The international media and governments on the other hand, still adopts for the most part without a modicum of skepticism the official rhetoric that al-Qaeda and the Islamic State of Iraq and the Levant (ISIL) have taken over those cities. This was although political leaders and residents publicly affirmed on numerous times that their cities had not been taken over by terrorist groups but that people were fleeing, not in fear of terrorists, but in fear of the well-known brutality of Iraqi forces.

Nevertheless the Iraqi government’s portrait of protestors as being terrorists received the unconditional support from its previous occupiers USA as well as from Iran and Russia. In January 2014, an American cargo jet loaded with weapons including 2,400 rockets to arm Iraqi attack helicopters arrived in Baghdad. A contract was agreed to sell further twenty four AH-64E attack helicopters. This came on top of a delivery of a first shipment in November 2013 of highly advanced Mi-35 attack helicopters as part of a $4.3 Billion arms purchase from Russia and seventy five Hellfire missiles rushed to Baghdad in mid-December 2013.

By providing such massive military support, the US deliberately ignored warnings such as by the senior EU lawmaker Struan Stevenson, a member of the European parliament who chairs the European Parliament’s Delegation for Relations with Iraq, who stated that the onslaught against supposed terrorists in 6 Iraqi Provinces was no more than a cover for the annihilation of those parties opposed to the increasingly sectarian policies of Prime Minister Nouri al-Maliki. The US government also overheard voices from several key US senators, who in November 2013 already had written candidly to President Barack Obama and accused the Iraqi PM of being responsible for the sharp increase in sectarian violence in Iraq.

As the indiscriminate attacks by the Iraqi government forces continue in June 2014, the international community still fails to listen to take the voices of the civilian population seriously. Instead of denouncing the indiscriminate attacks through the use of heavy artillery, rockets and jet fighters and even barrel bombs against markets, municipal offices, universities and hospitals; the international media, governments and UN officials have somehow constantly assumed the official view presented by the Iraqi government. This is despite the attack having caused the deaths of hundreds of innocent civilians, most of them women and children.

Aerial attack on Subaihat by al-Maliki forces at 2:00 on Monday 06/09/2014 during which the  family of the late Mr. Dayih Al. Shammari and six other women died

In a clear imitation of the al-Maliki rhetoric the UN Secretary General declared on June 11, 2014, that “Terrorism must not be allowed to succeed in undoing the path towards democracy in Iraq as determined by the will of the Iraqi people.” He apparently didn’t know what he was doing when he further urged the international community to “unite in showing solidarity with Iraq as it confronts this serious security challenge”. At the moment hundreds of thousands of Iraqis are fleeing from one place to another in the wake of the escalating violence, meanwhile new armored, artillery and aerial forces are brought up for additional operations that will further complete the circle of violence.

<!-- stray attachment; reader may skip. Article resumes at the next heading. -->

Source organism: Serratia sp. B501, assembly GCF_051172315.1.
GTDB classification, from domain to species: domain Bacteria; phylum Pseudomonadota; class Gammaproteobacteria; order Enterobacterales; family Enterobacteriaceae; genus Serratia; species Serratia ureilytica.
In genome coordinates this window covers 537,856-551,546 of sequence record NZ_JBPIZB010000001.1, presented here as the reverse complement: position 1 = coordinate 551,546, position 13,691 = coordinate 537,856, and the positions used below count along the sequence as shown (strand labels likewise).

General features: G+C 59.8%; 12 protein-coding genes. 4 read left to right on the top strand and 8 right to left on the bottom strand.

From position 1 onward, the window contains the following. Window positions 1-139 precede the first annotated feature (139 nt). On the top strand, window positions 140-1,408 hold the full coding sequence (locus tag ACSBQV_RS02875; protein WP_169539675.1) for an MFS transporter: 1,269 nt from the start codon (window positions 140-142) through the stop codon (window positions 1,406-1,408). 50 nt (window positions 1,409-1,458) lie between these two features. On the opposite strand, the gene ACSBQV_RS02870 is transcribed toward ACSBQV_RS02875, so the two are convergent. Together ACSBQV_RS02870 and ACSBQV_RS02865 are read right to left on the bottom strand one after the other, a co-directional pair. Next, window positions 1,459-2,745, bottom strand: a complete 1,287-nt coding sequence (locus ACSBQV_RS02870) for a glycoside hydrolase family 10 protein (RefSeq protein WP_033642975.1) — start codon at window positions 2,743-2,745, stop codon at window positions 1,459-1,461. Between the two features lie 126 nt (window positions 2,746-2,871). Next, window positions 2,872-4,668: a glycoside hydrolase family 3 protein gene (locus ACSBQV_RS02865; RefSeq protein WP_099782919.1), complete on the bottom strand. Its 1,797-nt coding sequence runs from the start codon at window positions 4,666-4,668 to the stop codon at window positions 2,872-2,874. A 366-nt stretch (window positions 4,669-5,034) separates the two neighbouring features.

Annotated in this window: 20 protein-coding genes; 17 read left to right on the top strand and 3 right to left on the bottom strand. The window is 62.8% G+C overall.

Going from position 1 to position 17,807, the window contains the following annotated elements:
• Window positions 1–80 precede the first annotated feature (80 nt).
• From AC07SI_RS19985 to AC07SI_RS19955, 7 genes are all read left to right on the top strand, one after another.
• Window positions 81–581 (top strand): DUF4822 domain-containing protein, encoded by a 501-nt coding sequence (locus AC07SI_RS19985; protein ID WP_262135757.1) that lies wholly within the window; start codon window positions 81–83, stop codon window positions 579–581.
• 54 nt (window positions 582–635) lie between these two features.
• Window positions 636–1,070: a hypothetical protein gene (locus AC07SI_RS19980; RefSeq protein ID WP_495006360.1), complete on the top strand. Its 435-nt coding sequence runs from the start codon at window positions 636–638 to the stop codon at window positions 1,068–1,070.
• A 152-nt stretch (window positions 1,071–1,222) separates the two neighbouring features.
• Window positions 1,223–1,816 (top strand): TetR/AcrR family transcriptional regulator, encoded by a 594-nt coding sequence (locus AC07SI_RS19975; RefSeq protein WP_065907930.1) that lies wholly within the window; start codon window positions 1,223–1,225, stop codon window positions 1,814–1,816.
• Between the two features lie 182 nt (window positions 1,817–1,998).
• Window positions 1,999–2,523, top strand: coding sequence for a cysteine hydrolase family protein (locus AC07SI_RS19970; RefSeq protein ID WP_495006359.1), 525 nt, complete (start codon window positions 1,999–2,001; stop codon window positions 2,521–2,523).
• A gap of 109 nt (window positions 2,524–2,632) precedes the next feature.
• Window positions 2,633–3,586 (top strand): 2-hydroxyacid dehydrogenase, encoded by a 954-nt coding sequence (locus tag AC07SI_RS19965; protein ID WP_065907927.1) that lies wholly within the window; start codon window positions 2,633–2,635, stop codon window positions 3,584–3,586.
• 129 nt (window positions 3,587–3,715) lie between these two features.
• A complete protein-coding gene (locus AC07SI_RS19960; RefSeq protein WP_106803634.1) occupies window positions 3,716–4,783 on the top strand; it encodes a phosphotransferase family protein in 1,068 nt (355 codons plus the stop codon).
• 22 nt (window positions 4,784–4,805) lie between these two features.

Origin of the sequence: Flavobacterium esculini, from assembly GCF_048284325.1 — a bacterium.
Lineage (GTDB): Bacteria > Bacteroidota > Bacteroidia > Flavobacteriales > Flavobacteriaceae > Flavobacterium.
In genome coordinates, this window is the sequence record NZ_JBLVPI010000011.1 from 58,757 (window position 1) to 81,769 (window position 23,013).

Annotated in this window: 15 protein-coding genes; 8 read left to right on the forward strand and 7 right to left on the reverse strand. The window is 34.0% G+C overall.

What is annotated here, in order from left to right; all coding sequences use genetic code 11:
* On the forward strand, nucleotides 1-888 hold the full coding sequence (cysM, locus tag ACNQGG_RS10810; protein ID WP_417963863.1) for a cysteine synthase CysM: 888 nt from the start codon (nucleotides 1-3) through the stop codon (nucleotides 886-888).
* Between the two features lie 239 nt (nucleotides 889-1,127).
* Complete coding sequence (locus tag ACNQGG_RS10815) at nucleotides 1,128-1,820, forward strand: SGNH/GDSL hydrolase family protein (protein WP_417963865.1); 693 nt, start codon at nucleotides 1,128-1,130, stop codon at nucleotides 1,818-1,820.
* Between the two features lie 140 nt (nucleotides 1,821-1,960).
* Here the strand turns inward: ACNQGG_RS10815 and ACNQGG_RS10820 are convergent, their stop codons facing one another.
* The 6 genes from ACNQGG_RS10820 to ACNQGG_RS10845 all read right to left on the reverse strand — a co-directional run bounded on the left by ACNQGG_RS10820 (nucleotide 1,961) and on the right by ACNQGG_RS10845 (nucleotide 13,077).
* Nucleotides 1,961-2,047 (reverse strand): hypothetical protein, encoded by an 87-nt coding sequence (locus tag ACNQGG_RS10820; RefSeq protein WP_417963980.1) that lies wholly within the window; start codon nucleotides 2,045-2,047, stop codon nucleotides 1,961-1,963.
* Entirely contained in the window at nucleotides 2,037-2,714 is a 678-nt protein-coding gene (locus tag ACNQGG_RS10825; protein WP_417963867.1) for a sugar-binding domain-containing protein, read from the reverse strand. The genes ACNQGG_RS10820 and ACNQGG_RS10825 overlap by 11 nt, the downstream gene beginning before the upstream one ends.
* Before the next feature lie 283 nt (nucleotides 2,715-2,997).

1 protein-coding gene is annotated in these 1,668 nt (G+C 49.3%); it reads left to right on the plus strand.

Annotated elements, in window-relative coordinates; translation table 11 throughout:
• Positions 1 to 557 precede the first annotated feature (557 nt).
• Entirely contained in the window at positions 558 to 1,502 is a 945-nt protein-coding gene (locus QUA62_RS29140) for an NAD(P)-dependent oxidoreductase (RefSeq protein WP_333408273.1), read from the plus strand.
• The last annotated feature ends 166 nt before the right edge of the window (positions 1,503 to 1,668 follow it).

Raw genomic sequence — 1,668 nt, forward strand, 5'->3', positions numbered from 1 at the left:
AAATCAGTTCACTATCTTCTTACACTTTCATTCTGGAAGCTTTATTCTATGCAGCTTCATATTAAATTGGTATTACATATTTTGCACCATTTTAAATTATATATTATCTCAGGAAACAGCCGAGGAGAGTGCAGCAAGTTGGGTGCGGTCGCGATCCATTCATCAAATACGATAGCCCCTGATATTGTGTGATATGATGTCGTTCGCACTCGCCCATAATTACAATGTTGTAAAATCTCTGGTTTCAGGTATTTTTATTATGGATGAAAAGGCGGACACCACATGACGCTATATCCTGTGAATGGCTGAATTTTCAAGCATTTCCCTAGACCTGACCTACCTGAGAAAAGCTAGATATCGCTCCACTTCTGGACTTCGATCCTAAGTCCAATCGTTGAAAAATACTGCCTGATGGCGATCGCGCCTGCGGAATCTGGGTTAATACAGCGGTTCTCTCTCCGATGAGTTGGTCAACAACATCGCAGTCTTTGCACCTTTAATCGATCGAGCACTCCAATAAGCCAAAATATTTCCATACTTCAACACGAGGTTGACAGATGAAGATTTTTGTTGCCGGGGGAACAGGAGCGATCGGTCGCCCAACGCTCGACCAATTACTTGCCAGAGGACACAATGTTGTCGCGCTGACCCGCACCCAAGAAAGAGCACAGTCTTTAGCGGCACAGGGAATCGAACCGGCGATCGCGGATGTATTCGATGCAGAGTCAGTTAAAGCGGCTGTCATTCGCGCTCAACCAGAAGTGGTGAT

The international support for military operations together with the announcement by the US Department of State made on June 10, 2014, would further escalate the humanitarian disaster. Numerous examples in the past, be it the illegal invasion of Iraq in 2003, the war on Afghanistan or the tragic case of Syria, have shown that fuelling violence through military supply have never contributed to just and peaceful solutions but have to the all and sundry resulted in situations that will outrage the conscience of humanity. The current situation is the result of the total destruction of a well-advanced country through the never-ending atrocities and human rights violations that followed as a consequence of an illegal military invasion. We urge the international community to never repeat the same mistake again.

On behalf of all those who oppose wars and destructions of nations, GICJ calls upon the international community to listen to the numerous desperate calls of the Iraqi civilian population, who clearly dissociate from all forms of terrorism but are desperately trying to defend themselves against a ruthless government that uses the pretext of combating terrorism as a pretext to fight a political war against rightful criticism. Even if there were one terrorist hiding in the peripheries of a city, this can in no way serve as a justification to kill innocent civilians.

The stand of the international community to always side with the Iraqi government defeats the civilians’ right to self-determination, especially as calls for peaceful protests against al-Maliki’s violent and sectarian policies since 2011 have been constantly ignored. It is far past the time that the international community learns that only justice, not more weapons and destruction, can break the circle of violence.